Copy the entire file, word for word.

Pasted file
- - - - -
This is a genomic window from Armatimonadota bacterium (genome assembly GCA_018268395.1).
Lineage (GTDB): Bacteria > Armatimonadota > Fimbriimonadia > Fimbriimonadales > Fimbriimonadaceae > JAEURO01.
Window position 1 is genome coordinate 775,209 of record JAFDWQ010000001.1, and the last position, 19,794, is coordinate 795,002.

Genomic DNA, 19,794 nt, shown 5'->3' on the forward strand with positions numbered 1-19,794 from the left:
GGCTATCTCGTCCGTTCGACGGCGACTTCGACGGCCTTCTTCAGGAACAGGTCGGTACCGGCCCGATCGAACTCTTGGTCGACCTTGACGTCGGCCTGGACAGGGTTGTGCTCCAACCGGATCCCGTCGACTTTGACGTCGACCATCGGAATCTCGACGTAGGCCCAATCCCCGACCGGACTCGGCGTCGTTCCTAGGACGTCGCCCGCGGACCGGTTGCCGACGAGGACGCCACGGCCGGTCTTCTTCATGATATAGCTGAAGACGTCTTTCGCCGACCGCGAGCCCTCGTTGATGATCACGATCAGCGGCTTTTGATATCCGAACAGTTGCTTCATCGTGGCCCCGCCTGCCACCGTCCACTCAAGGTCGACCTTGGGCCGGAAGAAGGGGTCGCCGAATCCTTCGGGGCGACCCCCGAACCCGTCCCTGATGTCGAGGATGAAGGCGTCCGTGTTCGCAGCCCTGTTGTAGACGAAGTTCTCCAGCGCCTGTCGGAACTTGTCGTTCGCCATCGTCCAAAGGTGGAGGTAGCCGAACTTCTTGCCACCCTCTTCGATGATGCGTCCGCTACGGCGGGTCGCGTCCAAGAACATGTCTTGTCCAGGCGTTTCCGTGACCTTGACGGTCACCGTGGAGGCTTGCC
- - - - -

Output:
This is a genomic window from Armatimonadota bacterium (genome assembly GCA_018268395.1).
Lineage (GTDB): Bacteria > Armatimonadota > Fimbriimonadia > Fimbriimonadales > Fimbriimonadaceae > JAEURO01.
Window position 1 is genome coordinate 775,209 of record JAFDWQ010000001.1, and the last position, 19,794, is coordinate 795,002.

Genomic DNA, 19,794 nt, shown 5'->3' on the forward strand with positions numbered 1-19,794 from the left:
GGCTATCTCGTCCGTTCGACGGCGACTTCGACGGCCTTCTTCAGGAACAGGTCGGTACCGGCCCGATCGAACTCTTGGTCGACCTTGACGTCGGCCTGGACAGGGTTGTGCTCCAACCGGATCCCGTCGACTTTGACGTCGACCATCGGAATCTCGACGTAGGCCCAATCCCCGACCGGACTCGGCGTCGTTCCTAGGACGTCGCCCGCGGACCGGTTGCCGACGAGGACGCCACGGCCGGTCTTCTTCATGATATAGCTGAAGACGTCTTTCGCCGACCGCGAGCCCTCGTTGATGATCACGATCAGCGGCTTTTGATATCCGAACAGTTGCTTCATCGTGGCCCCGCCTGCCACCGTCCACTCAAGGTCGACCTTGGGCCGGAAGAAGGGGTCGCCGAATCCTTCGGGGCGACCCCCGAACCCGTCCCTGATGTCGAGGATGAAGGCGTCCGTGTTCGCAGCCCTGTTGTAGACGAAGTTCTCCAGCGCCTGTCGGAACTTGTCGTTCGCCATCGTCCAAAGGTGGAGGTAGCCGAACTTCTTGCCACCCTCTTCGATGATGCGTCCGCTACGGCGGGTCGCGTCCAAGAACATGTCTTGTCCAGGCGTTTCCGTGACCTTGACGGTCACCGTGGAGGCTTGCC